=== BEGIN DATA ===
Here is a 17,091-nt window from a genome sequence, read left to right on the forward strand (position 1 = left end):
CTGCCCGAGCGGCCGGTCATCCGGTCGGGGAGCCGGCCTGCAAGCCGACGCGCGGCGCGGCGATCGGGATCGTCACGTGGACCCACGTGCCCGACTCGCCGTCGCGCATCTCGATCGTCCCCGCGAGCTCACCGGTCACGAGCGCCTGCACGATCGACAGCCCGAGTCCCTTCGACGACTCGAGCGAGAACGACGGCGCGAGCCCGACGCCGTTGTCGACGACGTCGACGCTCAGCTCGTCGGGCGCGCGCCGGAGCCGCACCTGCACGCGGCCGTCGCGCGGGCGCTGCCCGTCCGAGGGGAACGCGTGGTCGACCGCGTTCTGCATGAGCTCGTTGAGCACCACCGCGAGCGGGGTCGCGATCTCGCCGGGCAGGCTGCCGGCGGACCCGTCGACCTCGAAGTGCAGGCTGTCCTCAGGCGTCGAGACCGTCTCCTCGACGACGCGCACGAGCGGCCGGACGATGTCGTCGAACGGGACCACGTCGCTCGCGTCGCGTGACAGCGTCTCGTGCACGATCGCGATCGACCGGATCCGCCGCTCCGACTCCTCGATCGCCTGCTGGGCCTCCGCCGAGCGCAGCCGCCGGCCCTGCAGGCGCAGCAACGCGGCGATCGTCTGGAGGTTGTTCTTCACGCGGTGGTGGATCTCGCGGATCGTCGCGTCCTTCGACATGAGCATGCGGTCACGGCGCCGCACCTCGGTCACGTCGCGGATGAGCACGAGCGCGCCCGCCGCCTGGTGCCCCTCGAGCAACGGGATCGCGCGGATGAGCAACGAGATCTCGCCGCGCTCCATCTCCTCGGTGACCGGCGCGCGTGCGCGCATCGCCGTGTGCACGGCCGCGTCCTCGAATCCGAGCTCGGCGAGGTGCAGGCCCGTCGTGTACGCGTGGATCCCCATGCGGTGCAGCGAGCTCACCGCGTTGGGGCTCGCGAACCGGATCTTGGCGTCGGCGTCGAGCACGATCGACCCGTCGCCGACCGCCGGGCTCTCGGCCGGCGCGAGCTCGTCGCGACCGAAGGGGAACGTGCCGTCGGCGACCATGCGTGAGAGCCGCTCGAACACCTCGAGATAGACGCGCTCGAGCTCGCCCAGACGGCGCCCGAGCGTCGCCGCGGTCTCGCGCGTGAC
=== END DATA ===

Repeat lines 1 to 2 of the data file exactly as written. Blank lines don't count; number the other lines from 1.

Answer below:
Here is a 17,091-nt window from a genome sequence, read left to right on the forward strand (position 1 = left end):
CTGCCCGAGCGGCCGGTCATCCGGTCGGGGAGCCGGCCTGCAAGCCGACGCGCGGCGCGGCGATCGGGATCGTCACGTGGACCCACGTGCCCGACTCGCCGTCGCGCATCTCGATCGTCCCCGCGAGCTCACCGGTCACGAGCGCCTGCACGATCGACAGCCCGAGTCCCTTCGACGACTCGAGCGAGAACGACGGCGCGAGCCCGACGCCGTTGTCGACGACGTCGACGCTCAGCTCGTCGGGCGCGCGCCGGAGCCGCACCTGCACGCGGCCGTCGCGCGGGCGCTGCCCGTCCGAGGGGAACGCGTGGTCGACCGCGTTCTGCATGAGCTCGTTGAGCACCACCGCGAGCGGGGTCGCGATCTCGCCGGGCAGGCTGCCGGCGGACCCGTCGACCTCGAAGTGCAGGCTGTCCTCAGGCGTCGAGACCGTCTCCTCGACGACGCGCACGAGCGGCCGGACGATGTCGTCGAACGGGACCACGTCGCTCGCGTCGCGTGACAGCGTCTCGTGCACGATCGCGATCGACCGGATCCGCCGCTCCGACTCCTCGATCGCCTGCTGGGCCTCCGCCGAGCGCAGCCGCCGGCCCTGCAGGCGCAGCAACGCGGCGATCGTCTGGAGGTTGTTCTTCACGCGGTGGTGGATCTCGCGGATCGTCGCGTCCTTCGACATGAGCATGCGGTCACGGCGCCGCACCTCGGTCACGTCGCGGATGAGCACGAGCGCGCCCGCCGCCTGGTGCCCCTCGAGCAACGGGATCGCGCGGATGAGCAACGAGATCTCGCCGCGCTCCATCTCCTCGGTGACCGGCGCGCGTGCGCGCATCGCCGTGTGCACGGCCGCGTCCTCGAATCCGAGCTCGGCGAGGTGCAGGCCCGTCGTGTACGCGTGGATCCCCATGCGGTGCAGCGAGCTCACCGCGTTGGGGCTCGCGAACCGGATCTTGGCGTCGGCGTCGAGCACGATCGACCCGTCGCCGACCGCCGGGCTCTCGGCCGGCGCGAGCTCGTCGCGACCGAAGGGGAACGTGCCGTCGGCGACCATGCGTGAGAGCCGCTCGAACACCTCGAGATAGACGCGCTCGAGCTCGCCCAGACGGCGCCCGAGCGTCGCCGCGGTCTCGCGCGTGAC